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What key skills will be most valuable to scientists in integrated biology?

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A.Basic skills in integrated biology should include knowledge of chemistry, biochemistry, bioinformatics and molecular biology. I have also found it necessary to learn some physiology and immunology. You don’t have to be an expert in all, but it helps to have at least some background in each field.

Deborah Kallick
Human Biological Chemistry & Genetics Department
University of Texas Medical Branch

 

A.Engineering skills are extremely valuable for integrated biology. The kind of mental models that engineers use to understand and design complex systems have not widely been employed in the life sciences until recently. We’re finally starting to have enough data regarding cells and organisms to make this kind of thinking very fruitful.

Alan Hochberg
Vice President, ProSanos

 

A.Scientific domain knowledge, statistics, chemometrics, and programming language (especially Matlab).

Chang Hsiung
Senior Scientist, Smiths Detection

 

A.Integrated biology demands unification of biology. The most crucial skill boils down to basic collaborative communication.

Since biology is inherently a competitive process, communication concerning informatics projects is often hampered by the desire to create the next “killer app.” But, as evident by larger genome-based informatics projects, scientist can work in conjunction to solve the most difficult problems in biological information management.

These projects exemplify the underlying requisite of communication and competition that will take integrated biology into the future.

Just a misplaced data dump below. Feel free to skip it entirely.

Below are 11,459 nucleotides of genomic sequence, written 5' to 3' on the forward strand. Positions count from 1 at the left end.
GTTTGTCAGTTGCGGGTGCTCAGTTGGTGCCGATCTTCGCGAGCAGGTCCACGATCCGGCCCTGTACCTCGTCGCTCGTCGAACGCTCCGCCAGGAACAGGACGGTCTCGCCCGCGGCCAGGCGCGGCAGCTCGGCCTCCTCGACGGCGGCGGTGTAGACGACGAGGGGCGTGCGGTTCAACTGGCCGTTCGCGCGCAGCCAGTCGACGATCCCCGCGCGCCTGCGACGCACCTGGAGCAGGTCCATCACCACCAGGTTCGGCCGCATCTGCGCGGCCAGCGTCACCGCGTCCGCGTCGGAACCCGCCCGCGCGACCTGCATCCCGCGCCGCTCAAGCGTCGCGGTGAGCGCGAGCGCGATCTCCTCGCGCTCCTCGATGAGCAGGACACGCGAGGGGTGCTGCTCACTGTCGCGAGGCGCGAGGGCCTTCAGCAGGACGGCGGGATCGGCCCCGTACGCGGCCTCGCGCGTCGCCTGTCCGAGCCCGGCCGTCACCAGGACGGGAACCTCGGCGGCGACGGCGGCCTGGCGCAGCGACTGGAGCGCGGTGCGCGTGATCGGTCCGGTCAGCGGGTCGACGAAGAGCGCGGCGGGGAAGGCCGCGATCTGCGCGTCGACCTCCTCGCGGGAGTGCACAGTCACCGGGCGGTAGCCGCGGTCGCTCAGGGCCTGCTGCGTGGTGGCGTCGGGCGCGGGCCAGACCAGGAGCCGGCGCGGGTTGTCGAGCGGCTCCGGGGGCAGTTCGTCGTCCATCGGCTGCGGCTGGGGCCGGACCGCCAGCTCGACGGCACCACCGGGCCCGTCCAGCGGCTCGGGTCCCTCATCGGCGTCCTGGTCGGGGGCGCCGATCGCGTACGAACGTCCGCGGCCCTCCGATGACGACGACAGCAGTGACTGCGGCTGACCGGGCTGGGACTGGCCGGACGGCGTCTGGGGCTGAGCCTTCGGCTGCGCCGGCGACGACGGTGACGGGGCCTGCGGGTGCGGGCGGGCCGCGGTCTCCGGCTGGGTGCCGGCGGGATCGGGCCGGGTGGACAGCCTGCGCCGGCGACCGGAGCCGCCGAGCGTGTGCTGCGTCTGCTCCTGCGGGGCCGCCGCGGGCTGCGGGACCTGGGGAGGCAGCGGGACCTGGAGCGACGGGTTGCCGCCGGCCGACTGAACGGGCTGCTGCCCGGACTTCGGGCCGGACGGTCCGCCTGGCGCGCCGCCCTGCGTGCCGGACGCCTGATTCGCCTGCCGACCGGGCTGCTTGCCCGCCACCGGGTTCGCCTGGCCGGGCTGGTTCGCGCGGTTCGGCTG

Joseph Murray, Informatics Specialist
AGY Therapeutics

 

A.If we’re talking about making scientific progress in an inherently interdisciplinary field, the most important thing is not skill but attitude.

People from a predominantly life sciences background are going to need to see their idiosyncratic, detail-oriented world from the formal perspective instilled in those trained in mathematics, computer science, physics, or philosophy.

People from formal backgrounds will need extensive hands-on experience in empirical lab or field work to appreciate the true complexity of organic systems, which they often tend to abstract out of their models.

Eric Minch, Senior Research Fellow
Applied Computer Science and Mathematics
Merck Research Laboratories

 

A.Keeping up on current trends and technology, and learning computer programming skills such as SQL, Perl, Java. With more information available every day and the requirement to be knowledgable across disciplines, using automated Web tools to search and filter papers, books, and internet content is crucial to efficiently select the most useful materials to read.

David Carter
London Regional Genomics Centre
Robarts Research Institute

 

A.The key skills involve acquiring and maintaining skills in scientific inference, including statistical and causal modeling, involving large arrays of data. This includes understanding the problems in dealing with laboratory variability, multiple inference, data reduction, pattern searching, and robust inference. Systems biology needs to provide the framework for understanding these large sets of data to avoid the “astrology” problem: finding more patterns than are really there.

Timothy R. Church
Associate Professor,
University of Minnesota School of Public Health

 

Here’s the question for our July/AUGUST issue:

Will off-target silencing prove too great a challenge to the future success of RNAi? Why or why not?

 

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